Everybody's Going Surfing

February 23, 2007
Day 513

Brazil's main attraction is its beaches, and one of the best activities to do on the beach is to surf. Being from an area that's more known for its frozen lakes than its sunny beaches, I had never tried surfing. I decided it was about time I gave it a shot and took a bus back to Praia do Futuro.

It wasn't hard to find a surf school on the beach. Near the "surf school" sign, a bunch of guys were sitting around, and one of them named Kakou was willing to give me a lesson right away. He was probably a legitimate instructor, but he was overweight, not the body of someone who goes surfing every day of his life. I wondered how much help he'd be if I started drowning.

I walked down the beach awhile with a surfboard under my arm and already felt like a real surfer. We did a brief stretching session and got started with the lesson. Kakou showed me how to paddle with my arms while laying face-down on the board, we walked out as far as possible, and he began swimming next to me. I paddled as hard as I could, but it soon became like Chinese water torture. I'd paddle for about fifteen seconds and move five meters, then a huge wave would come and throw me back four meters. This process kept repeating itself until I was exhausted.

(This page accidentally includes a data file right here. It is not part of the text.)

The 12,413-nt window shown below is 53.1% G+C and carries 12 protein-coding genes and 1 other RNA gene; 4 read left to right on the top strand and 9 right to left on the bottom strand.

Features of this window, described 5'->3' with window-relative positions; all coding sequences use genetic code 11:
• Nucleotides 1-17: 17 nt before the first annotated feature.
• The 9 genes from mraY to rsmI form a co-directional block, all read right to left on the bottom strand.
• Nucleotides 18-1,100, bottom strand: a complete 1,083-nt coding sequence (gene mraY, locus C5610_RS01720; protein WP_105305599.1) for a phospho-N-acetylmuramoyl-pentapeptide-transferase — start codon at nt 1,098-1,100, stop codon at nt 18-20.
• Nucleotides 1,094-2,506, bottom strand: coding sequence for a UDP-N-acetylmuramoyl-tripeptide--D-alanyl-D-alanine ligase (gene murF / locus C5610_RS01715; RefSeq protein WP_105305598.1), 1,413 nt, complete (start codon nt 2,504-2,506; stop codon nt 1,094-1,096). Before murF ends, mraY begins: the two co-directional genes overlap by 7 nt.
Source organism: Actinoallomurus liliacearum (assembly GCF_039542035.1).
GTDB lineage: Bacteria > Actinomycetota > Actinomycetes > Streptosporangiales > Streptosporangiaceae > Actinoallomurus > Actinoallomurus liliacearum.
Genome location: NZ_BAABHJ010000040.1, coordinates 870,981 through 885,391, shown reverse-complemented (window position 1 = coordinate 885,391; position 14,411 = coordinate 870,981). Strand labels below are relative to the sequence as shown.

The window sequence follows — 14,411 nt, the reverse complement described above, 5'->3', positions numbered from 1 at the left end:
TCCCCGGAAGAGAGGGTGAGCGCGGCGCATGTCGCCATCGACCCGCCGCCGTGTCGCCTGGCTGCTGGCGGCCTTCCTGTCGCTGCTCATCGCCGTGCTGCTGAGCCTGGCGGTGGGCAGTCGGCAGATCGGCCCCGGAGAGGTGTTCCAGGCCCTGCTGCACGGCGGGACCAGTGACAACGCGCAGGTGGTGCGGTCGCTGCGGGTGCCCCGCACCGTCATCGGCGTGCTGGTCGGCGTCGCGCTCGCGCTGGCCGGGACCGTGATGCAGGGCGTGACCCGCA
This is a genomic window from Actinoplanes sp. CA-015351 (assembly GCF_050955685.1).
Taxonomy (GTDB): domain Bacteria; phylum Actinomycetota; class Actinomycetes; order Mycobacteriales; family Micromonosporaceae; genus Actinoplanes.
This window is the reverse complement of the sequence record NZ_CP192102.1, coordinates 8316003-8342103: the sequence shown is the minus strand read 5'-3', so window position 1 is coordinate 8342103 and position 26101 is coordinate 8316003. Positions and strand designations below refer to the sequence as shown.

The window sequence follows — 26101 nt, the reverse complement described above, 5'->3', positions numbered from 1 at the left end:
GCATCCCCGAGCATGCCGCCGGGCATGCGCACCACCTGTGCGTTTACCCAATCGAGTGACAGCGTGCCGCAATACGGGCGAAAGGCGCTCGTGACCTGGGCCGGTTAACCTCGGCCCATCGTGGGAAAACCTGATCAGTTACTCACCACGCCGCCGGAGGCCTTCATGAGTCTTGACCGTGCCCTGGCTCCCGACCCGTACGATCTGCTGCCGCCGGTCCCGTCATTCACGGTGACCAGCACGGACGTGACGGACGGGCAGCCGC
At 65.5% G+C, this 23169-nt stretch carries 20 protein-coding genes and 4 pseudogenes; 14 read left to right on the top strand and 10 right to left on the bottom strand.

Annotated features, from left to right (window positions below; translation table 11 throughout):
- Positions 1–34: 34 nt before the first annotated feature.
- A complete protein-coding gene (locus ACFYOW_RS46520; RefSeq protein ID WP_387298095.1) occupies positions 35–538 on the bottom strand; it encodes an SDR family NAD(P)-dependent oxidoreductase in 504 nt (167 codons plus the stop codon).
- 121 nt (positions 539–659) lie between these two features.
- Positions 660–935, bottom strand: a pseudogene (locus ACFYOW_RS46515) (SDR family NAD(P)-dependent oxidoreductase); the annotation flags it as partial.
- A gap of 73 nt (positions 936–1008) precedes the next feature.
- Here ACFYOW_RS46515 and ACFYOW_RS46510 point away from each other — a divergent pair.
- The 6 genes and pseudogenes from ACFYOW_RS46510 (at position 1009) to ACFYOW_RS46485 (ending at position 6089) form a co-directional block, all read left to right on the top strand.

I looked back toward shore and saw that I'd hardly made any progress at all. In fact, Kakau was standing next to me at that point, so maybe I actually was closer to the shore than when I started! I didn't feel like much of a surfer at all at that point. The worst part was seeing a ten-year-old kid who was also learning how to surf paddle right past me and out into the ocean, seemingly unaffected by the waves that were continuously pounding my head in.

Kakau probably saw my frustration because he turned me around and told me to hold on tight. While I was still on my belly, a wave came and pulled me all the way into shore. That part was actually fun. We repeated the process of paddling out and getting sent back in two more times and my lesson was over. I asked Kakou about standing up and actually surfing, but he said I'd have to learn that part later. Then he revealed some good news: I was using a short 6'8" board, which is only a few inches taller than I am. On my next lesson I could use a long board, which should be much easier to paddle. When I asked why I didn't start out with the easier board, he told me that my first lesson just had to be difficult for some unexplained reason. Maybe he's just a sadist.

I didn't drown, so in that regard, my first surf lesson was a success. My back and neck were sore from the waves slamming me backwards, but it was still an alright experience. Maybe I'll try another lesson with a long board before I leave Brazil.

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